WASHINGTON—Patrick K. Brown, a former Chief Engineer of the M/V Fidelio was arraigned today on a six count indictment related to deliberate vessel pollution that was originally returned by a federal grand jury on July 26, 2007. The indictment was announced by Ronald J. Tenpas, Acting Assistant Attorney General for the Justice Department’s Environment & Natural Resources Division and U.S. Attorney for the District of Maryland Rod J. Rosenstein.
According to the indictment, Brown was a U.S. licensed Chief Engineer and was responsible for managing and supervising the engine department, including compliance with laws regulating the discharge of oil from the ship. The indictment alleges that Chief Engineer Brown conspired to discharge oil-contaminated bilge waste directly into the ocean through the use of a “magic pipe” which bypassed the ship’s oily water separator, a required piece of pollution prevention equipment. Brown is alleged to have used a false log book regularly inspected by the U.S. Coast Guard in order to conceal illegal discharges.
Engine room operations on board large oceangoing vessels such as the Fidelio generate large amounts of oil-contaminated waste water. International and U.S. law prohibit the discharge of the waste without treatment by an oily water separator. The law also requires all overboard discharges be recorded in an Oil Record Book, a required log. Brown faces up to five years in prison, a potential fine, a special assessment of $100, and a term of probation up to five years. An indictment contains only allegations. The defendant is presumed innocent unless and until proven guilty.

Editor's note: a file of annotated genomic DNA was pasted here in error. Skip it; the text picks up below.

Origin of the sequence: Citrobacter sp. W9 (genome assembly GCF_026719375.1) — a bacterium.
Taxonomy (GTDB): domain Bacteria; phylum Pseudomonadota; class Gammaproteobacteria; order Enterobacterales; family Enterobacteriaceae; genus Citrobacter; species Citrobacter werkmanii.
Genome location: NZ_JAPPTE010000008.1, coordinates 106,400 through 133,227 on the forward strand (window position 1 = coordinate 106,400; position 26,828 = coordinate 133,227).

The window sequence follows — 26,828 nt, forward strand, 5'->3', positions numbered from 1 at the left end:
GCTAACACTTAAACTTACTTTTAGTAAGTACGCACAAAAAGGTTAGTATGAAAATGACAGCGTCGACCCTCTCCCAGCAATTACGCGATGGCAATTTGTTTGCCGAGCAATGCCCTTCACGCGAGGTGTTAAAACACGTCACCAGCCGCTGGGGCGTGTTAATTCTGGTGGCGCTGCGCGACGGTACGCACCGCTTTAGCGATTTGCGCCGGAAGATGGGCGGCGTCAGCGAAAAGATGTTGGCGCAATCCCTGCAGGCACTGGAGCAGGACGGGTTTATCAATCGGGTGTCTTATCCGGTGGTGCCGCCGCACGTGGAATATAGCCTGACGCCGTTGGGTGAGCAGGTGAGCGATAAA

This investigation was conducted by the Chesapeake Regional Office of the Coast Guard Investigative Service and the EPA Criminal Investigation Division. Additional assistance was provided by U.S. Coast Guard Sector Baltimore, U.S. Coast Guard Fifth District Legal Office, Coast Guard Office of International and Maritime Law, and Coast Guard Headquarters Office of Investigations and Analysis. The case is being prosecuted by the U.S. Department of Justice Environmental Crimes Section and the U.S. Attorney’s Office for the District of Maryland.